(Robert Romano) – “I love all these esoteric debates that people are getting in… I want them [including Senator Rand Paul] to come to New Jersey and sit across from the widows and the orphans and have that conversation.”
That was New Jersey Republican Governor Chris Christie’s challenge to anyone daring to question the 9/11 national security consensus among politicians in favor of the National Security Agency’s (NSA) domestic surveillance program that is gathering intelligence on every single American, including phone, email, and other records.
Speaking at the Aspen Institute on July 25, Christie said “this strain of libertarianism that’s going through both parties right now and making big headlines I think is a very dangerous thought.”
The issue, of course, is hardly esoteric. Nor is it hypothetical, or “intellectual,” as Christie put it.
The NSA and the Federal Bureau of Investigation (FBI) are in fact collecting all of these communications records on all Americans, as revealed in recently disclosed Foreign Intelligence Surveillance Act (FISA) Court documents.
The surveillance is being done without probable cause or even suspicion of having committed a crime or planning an attack. It’s just being done — on everyone.
And now, because of the recent disclosures in the Guardian, everyone knows it.
Christie suggested that Sen. Paul would not sit down with the orphans and widows who lost loved ones in the Sept. 11, 2001 terrorist attacks. “They won’t, because that’s a much tougher conversation to have.”
Paul for his part responded to Christie on Twitter: “Christie worries about the dangers of freedom. I worry about the danger of losing that freedom. Spying without warrants is unconstitutional.”
To be fair, Christie suggested there was room for discussion: “I’m just saying it’s not a debate not worth having.”
But, he added, “I think we need to be very cautious about how joyful we are over the idea that somehow we’re going to shift this baby way back because the next attack that comes that kills thousands of Americans as a result, people are going to be looking back on the people who are having this intellectual debate and wonder whether or not they put [at risk] what our first job is, all of us, is to protect the lives of the people we serve, and I’m very nervous about the direction this is moving.”
In other words, when people die, those who demanded fidelity to the Constitution and the Fourth Amendment in conducting searches will have blood on their hands. It won’t be the terrorists’ fault, but those who wanted to live in a free society without a Stasi-like “Big Brother” watching.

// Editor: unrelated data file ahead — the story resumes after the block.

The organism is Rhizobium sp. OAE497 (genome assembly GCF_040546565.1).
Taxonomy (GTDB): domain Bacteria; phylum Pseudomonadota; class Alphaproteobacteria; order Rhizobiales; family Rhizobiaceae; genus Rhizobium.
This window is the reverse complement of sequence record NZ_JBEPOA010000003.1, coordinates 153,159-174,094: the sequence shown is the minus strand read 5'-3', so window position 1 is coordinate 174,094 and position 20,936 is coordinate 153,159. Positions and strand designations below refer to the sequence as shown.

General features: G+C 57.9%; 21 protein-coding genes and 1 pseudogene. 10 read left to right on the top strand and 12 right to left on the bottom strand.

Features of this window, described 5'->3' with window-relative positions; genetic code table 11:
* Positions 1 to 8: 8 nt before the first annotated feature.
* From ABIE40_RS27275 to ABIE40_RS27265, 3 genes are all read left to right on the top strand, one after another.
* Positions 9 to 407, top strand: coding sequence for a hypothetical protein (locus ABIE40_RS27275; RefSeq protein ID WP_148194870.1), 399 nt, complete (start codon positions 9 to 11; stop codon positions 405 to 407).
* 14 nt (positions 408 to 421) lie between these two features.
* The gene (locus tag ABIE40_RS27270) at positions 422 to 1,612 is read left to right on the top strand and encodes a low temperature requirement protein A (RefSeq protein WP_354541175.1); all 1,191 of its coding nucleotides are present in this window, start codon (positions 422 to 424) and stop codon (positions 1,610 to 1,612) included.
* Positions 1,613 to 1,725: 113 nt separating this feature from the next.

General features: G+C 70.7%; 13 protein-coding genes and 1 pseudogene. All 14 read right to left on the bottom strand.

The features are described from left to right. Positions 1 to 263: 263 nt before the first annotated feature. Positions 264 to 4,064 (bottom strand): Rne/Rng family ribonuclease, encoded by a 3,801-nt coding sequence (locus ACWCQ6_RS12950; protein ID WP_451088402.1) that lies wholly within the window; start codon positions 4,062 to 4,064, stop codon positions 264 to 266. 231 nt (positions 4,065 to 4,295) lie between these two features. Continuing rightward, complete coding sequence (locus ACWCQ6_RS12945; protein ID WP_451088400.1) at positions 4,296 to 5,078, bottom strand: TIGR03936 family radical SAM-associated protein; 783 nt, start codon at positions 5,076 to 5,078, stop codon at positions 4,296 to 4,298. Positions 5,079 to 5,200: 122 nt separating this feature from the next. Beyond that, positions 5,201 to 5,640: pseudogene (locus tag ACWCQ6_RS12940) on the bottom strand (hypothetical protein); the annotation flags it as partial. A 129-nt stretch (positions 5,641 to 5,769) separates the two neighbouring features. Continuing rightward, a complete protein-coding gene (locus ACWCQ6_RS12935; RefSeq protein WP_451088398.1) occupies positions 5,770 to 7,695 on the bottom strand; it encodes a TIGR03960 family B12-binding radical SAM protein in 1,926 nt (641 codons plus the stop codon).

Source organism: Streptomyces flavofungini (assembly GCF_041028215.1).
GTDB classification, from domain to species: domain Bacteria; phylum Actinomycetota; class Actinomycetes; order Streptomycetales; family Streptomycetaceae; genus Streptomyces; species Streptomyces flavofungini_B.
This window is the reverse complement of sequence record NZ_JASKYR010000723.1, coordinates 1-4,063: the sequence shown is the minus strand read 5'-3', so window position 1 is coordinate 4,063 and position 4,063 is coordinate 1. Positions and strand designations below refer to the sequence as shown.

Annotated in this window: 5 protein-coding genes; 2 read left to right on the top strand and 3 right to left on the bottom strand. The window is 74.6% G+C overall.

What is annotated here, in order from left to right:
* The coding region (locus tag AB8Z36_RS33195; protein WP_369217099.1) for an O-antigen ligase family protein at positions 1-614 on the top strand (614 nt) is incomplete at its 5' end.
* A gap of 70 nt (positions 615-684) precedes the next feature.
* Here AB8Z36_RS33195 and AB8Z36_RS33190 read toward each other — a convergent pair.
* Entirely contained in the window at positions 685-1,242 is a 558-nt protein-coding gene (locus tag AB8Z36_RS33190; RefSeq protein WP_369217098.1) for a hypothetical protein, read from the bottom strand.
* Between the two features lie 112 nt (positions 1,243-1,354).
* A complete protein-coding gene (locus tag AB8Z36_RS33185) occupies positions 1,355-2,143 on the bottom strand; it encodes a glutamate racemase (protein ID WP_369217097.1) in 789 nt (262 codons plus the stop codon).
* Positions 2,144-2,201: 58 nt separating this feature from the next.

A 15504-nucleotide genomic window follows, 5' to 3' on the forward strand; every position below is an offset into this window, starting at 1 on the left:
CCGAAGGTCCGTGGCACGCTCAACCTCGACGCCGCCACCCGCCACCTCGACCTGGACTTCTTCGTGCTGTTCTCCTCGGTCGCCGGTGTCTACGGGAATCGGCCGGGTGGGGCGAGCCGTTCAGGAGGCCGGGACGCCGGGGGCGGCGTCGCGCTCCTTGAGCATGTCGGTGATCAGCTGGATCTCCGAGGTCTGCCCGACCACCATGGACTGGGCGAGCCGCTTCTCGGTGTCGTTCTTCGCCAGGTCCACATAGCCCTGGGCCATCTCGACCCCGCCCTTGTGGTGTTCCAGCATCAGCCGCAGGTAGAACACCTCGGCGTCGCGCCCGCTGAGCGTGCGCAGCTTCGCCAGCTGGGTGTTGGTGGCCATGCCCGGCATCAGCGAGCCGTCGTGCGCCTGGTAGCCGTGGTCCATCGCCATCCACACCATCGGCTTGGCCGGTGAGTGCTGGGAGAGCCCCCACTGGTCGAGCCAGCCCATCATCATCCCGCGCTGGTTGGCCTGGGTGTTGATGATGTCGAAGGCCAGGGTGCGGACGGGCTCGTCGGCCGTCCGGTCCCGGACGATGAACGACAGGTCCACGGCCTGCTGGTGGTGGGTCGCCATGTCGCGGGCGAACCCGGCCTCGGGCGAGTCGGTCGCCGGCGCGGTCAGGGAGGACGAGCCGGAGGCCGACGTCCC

Other speakers at the governors’ forum at the Aspen Institute, Louisiana’s Bobby Jindal, Wisconsin’s Scott Walker, and Indiana’s Mike Pence did not take the opportunity to disagree with Christie.
They might have, however, distanced themselves from the idea that following the Constitution will eventually lead to the deaths of thousands of Americans. As if opponents of the NSA and FBI surveillance programs have no point at all to make about questionable constitutionality of gathering intelligence on millions of Americans not suspected of any crime or planning attacks.
The Fourth Amendment prohibits unreasonable searches and requires that warrants shall only issue upon probable cause against individuals suspected of a crime. Reasonable people can agree that engaging in whole scale surveillance of an entire society goes far beyond that without calling those who want to keep a constitutional system “dangerous.”
The only thing dangerous is the consensus among politicians that the Constitution cannot be followed and have the government protect against enemies foreign and domestic. Christie apparently feels that, somehow, the only way to keep us safe is to spy on everyone. And if you disagree, thousands of people will die.
Christie may think this is a debate worth having, but the discussion by those who would rein in the NSA is only fueled by such shameful demagoguery as resorting to the use of widows and orphans as props. We can be safe and still follow the Constitution.
(Robert Romano is the Senior Editor of Americans for Limited Government)